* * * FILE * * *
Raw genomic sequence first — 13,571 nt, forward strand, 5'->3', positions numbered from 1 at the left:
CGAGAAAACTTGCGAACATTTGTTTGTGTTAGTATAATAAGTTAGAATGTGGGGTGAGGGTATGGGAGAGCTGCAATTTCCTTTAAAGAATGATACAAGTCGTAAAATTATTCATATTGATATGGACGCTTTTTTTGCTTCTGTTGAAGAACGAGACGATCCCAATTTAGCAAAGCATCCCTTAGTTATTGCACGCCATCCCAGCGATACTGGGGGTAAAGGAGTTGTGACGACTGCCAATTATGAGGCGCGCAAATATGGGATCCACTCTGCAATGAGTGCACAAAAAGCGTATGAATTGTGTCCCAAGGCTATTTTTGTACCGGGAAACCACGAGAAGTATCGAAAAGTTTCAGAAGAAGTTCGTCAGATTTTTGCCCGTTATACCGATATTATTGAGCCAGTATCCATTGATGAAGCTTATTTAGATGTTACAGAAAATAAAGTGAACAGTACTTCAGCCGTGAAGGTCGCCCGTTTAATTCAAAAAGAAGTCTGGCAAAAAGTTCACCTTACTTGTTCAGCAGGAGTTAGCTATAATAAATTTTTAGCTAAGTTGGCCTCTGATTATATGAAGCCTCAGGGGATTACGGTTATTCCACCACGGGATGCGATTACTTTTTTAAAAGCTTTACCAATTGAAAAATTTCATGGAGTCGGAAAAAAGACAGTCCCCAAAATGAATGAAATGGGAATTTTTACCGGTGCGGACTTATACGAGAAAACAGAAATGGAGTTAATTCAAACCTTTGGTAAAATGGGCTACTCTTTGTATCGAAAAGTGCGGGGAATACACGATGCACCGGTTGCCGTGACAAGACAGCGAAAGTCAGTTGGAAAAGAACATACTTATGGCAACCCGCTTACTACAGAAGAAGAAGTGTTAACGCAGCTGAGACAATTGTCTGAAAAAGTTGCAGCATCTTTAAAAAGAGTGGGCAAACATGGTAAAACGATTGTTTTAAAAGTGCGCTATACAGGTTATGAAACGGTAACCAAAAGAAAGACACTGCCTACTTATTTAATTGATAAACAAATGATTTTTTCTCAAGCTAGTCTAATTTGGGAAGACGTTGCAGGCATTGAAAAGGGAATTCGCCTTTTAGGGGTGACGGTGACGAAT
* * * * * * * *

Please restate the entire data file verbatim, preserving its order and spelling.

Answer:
Raw genomic sequence first — 13,571 nt, forward strand, 5'->3', positions numbered from 1 at the left:
CGAGAAAACTTGCGAACATTTGTTTGTGTTAGTATAATAAGTTAGAATGTGGGGTGAGGGTATGGGAGAGCTGCAATTTCCTTTAAAGAATGATACAAGTCGTAAAATTATTCATATTGATATGGACGCTTTTTTTGCTTCTGTTGAAGAACGAGACGATCCCAATTTAGCAAAGCATCCCTTAGTTATTGCACGCCATCCCAGCGATACTGGGGGTAAAGGAGTTGTGACGACTGCCAATTATGAGGCGCGCAAATATGGGATCCACTCTGCAATGAGTGCACAAAAAGCGTATGAATTGTGTCCCAAGGCTATTTTTGTACCGGGAAACCACGAGAAGTATCGAAAAGTTTCAGAAGAAGTTCGTCAGATTTTTGCCCGTTATACCGATATTATTGAGCCAGTATCCATTGATGAAGCTTATTTAGATGTTACAGAAAATAAAGTGAACAGTACTTCAGCCGTGAAGGTCGCCCGTTTAATTCAAAAAGAAGTCTGGCAAAAAGTTCACCTTACTTGTTCAGCAGGAGTTAGCTATAATAAATTTTTAGCTAAGTTGGCCTCTGATTATATGAAGCCTCAGGGGATTACGGTTATTCCACCACGGGATGCGATTACTTTTTTAAAAGCTTTACCAATTGAAAAATTTCATGGAGTCGGAAAAAAGACAGTCCCCAAAATGAATGAAATGGGAATTTTTACCGGTGCGGACTTATACGAGAAAACAGAAATGGAGTTAATTCAAACCTTTGGTAAAATGGGCTACTCTTTGTATCGAAAAGTGCGGGGAATACACGATGCACCGGTTGCCGTGACAAGACAGCGAAAGTCAGTTGGAAAAGAACATACTTATGGCAACCCGCTTACTACAGAAGAAGAAGTGTTAACGCAGCTGAGACAATTGTCTGAAAAAGTTGCAGCATCTTTAAAAAGAGTGGGCAAACATGGTAAAACGATTGTTTTAAAAGTGCGCTATACAGGTTATGAAACGGTAACCAAAAGAAAGACACTGCCTACTTATTTAATTGATAAACAAATGATTTTTTCTCAAGCTAGTCTAATTTGGGAAGACGTTGCAGGCATTGAAAAGGGAATTCGCCTTTTAGGGGTGACGGTGACGAAT